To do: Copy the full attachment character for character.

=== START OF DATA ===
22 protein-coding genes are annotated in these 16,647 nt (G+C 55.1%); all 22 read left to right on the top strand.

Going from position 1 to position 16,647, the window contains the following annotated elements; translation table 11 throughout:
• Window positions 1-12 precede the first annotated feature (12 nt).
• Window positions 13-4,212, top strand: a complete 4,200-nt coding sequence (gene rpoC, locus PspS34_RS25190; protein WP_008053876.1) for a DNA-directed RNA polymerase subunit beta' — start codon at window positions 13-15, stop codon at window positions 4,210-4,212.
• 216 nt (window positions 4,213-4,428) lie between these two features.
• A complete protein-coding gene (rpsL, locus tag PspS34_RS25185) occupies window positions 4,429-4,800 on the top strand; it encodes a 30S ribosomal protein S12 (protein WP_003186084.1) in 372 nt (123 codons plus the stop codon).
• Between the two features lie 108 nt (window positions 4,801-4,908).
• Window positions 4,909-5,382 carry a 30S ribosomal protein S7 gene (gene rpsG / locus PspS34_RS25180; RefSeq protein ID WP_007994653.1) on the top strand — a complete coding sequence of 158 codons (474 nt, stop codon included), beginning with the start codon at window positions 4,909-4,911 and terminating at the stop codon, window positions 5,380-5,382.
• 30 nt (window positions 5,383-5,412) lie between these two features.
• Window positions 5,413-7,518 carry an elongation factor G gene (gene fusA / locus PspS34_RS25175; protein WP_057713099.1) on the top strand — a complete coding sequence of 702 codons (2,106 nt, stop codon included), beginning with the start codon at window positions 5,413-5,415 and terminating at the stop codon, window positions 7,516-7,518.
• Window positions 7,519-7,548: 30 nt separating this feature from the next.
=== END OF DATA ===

22 protein-coding genes are annotated in these 16,647 nt (G+C 55.1%); all 22 read left to right on the top strand.

Going from position 1 to position 16,647, the window contains the following annotated elements; translation table 11 throughout:
• Window positions 1-12 precede the first annotated feature (12 nt).
• Window positions 13-4,212, top strand: a complete 4,200-nt coding sequence (gene rpoC, locus PspS34_RS25190; protein WP_008053876.1) for a DNA-directed RNA polymerase subunit beta' — start codon at window positions 13-15, stop codon at window positions 4,210-4,212.
• 216 nt (window positions 4,213-4,428) lie between these two features.
• A complete protein-coding gene (rpsL, locus tag PspS34_RS25185) occupies window positions 4,429-4,800 on the top strand; it encodes a 30S ribosomal protein S12 (protein WP_003186084.1) in 372 nt (123 codons plus the stop codon).
• Between the two features lie 108 nt (window positions 4,801-4,908).
• Window positions 4,909-5,382 carry a 30S ribosomal protein S7 gene (gene rpsG / locus PspS34_RS25180; RefSeq protein ID WP_007994653.1) on the top strand — a complete coding sequence of 158 codons (474 nt, stop codon included), beginning with the start codon at window positions 4,909-4,911 and terminating at the stop codon, window positions 5,380-5,382.
• 30 nt (window positions 5,383-5,412) lie between these two features.
• Window positions 5,413-7,518 carry an elongation factor G gene (gene fusA / locus PspS34_RS25175; protein WP_057713099.1) on the top strand — a complete coding sequence of 702 codons (2,106 nt, stop codon included), beginning with the start codon at window positions 5,413-5,415 and terminating at the stop codon, window positions 7,516-7,518.
• Window positions 7,519-7,548: 30 nt separating this feature from the next.